Feria

Seville, beautiful and diverse

Since 1998, the cultural managers Rosana de Aza and Olinto de la Obra, forerunners in the promotion and dissemination of the artistic and cultural heritage of Al-Andalus, have been working to encourage the history of the most traditional flamenco and to promote the folkloric tradition of Andalusia, a World Heritage Site.

La Casa de la Guitarra is a Flamenco Cultural Centre located in an 18th century house in the heart of the Barrio de Santa Cruz (former Jewish quarter), a few steps away from the Cathedral. It is run by José Luis Postigo, a famous artist and guitarist who has won two national flamenco guitar awards (Córdoba National Prize and Jerez de la Frontera National Prize of the Chair of Flamencology).

Built in 1884 by the Algarin brothers, it divided the Castle’s original courtyard in two. 

This roofed courtyard was built around a well with cast-iron columns surrounded by two storeys of houses. The Duke of Medinaceli sold the Castle to the Algarín brothers in the 11th century, who used it as an oil mill.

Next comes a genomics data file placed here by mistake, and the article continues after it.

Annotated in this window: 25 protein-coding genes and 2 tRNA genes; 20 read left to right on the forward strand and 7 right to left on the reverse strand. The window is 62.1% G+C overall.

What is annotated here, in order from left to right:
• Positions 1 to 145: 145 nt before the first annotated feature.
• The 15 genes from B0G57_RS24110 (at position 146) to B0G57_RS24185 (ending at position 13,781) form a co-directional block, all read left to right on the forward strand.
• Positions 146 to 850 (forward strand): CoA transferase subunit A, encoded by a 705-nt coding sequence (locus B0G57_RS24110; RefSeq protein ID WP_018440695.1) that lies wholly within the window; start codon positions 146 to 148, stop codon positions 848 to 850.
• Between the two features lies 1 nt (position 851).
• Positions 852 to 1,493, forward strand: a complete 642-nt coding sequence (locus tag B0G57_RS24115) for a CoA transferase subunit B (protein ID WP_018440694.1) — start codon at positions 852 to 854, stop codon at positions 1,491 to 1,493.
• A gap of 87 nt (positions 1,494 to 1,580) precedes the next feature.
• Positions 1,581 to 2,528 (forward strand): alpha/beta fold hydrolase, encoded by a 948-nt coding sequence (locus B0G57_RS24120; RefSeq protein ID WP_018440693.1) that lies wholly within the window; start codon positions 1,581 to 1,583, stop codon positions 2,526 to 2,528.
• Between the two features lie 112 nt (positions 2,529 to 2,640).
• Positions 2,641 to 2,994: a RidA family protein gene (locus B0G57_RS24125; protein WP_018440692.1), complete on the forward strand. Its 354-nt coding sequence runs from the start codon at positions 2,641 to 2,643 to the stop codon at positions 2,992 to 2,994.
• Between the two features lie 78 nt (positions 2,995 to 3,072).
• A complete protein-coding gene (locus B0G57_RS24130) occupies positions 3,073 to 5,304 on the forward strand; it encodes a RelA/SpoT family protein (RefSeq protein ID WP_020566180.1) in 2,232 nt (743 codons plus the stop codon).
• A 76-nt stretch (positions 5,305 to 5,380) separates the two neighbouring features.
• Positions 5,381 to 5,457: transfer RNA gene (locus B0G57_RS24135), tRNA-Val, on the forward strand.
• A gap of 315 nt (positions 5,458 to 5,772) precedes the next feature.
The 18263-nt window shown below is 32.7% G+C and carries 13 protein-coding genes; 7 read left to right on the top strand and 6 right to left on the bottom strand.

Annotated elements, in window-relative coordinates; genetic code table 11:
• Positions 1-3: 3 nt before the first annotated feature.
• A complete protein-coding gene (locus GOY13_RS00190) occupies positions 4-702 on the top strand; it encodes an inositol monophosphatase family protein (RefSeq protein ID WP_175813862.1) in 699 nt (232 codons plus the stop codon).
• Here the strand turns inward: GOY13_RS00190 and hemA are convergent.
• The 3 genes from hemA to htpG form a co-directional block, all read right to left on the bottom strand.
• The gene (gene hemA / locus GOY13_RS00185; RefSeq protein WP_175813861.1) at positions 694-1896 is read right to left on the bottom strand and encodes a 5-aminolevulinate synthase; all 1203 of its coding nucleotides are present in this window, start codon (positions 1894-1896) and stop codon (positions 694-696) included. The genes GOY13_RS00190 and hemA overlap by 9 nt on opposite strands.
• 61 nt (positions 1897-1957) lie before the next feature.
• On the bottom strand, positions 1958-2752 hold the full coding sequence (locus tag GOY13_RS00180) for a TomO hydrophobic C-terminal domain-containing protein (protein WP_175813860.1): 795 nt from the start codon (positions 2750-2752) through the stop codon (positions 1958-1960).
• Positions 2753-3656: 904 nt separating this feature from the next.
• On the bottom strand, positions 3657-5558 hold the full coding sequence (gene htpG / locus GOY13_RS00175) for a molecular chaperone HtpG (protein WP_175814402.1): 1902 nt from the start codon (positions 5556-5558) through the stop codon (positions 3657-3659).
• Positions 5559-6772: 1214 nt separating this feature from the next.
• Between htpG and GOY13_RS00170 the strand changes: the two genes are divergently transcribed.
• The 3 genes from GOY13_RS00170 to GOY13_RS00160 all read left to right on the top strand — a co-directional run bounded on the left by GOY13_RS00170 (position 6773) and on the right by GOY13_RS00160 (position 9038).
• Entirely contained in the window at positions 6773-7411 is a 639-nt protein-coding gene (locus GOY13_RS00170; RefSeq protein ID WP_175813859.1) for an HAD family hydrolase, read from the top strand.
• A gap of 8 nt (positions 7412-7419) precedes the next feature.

Of this old mansion belonging to one of the most noble families of Ecija only the doorway remains. According to records, during the second quarter of the 18th century, the master builders Lucas Bazán and Pedro Lozano de la Torre took part in the refurbishment works commmissioned by the 4th Marquis of Alcantara del Cuervo, Don Manuel de Villavicencio y Castrillo, in his main houses.

On 5 October 1862 a group of craftsmen from Ecija, in a meeting at the San Francisco Schools, agreed to approve a regulation that would govern a Casino Society, named Society of Craftsmen, thus creating the Craftsmen's Casino.

The origins of these gardens go back to the reign of Al-Mutamid, famous monarch of the Taifa kingdom of Seville, and their name comes from the lagoon that was located there, "al-buhayra", where he would place a series of recreational gardens that later on and under the mandate of Abu Yacub Yusuf would be extended with thousands of olive trees, vineyards, fruit trees and palm trees.

In this planet, with two-thirds of it occupied by seas and oceans, shipping has served as a bridge between cultures, making our world a better known place.